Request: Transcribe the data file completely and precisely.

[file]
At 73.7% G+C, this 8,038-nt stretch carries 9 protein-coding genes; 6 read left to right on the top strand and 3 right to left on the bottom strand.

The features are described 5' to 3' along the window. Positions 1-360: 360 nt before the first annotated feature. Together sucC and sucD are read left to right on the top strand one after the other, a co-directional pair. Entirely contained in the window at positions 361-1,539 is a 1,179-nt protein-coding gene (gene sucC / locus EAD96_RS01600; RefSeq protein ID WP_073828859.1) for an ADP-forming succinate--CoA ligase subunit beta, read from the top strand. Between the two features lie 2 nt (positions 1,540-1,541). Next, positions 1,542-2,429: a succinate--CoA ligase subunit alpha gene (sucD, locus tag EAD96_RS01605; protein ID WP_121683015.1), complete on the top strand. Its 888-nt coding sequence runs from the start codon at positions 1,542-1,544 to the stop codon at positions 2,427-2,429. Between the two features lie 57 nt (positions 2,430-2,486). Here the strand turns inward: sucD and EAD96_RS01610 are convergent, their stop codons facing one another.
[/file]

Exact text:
At 73.7% G+C, this 8,038-nt stretch carries 9 protein-coding genes; 6 read left to right on the top strand and 3 right to left on the bottom strand.

The features are described 5' to 3' along the window. Positions 1-360: 360 nt before the first annotated feature. Together sucC and sucD are read left to right on the top strand one after the other, a co-directional pair. Entirely contained in the window at positions 361-1,539 is a 1,179-nt protein-coding gene (gene sucC / locus EAD96_RS01600; RefSeq protein ID WP_073828859.1) for an ADP-forming succinate--CoA ligase subunit beta, read from the top strand. Between the two features lie 2 nt (positions 1,540-1,541). Next, positions 1,542-2,429: a succinate--CoA ligase subunit alpha gene (sucD, locus tag EAD96_RS01605; protein ID WP_121683015.1), complete on the top strand. Its 888-nt coding sequence runs from the start codon at positions 1,542-1,544 to the stop codon at positions 2,427-2,429. Between the two features lie 57 nt (positions 2,430-2,486). Here the strand turns inward: sucD and EAD96_RS01610 are convergent, their stop codons facing one another.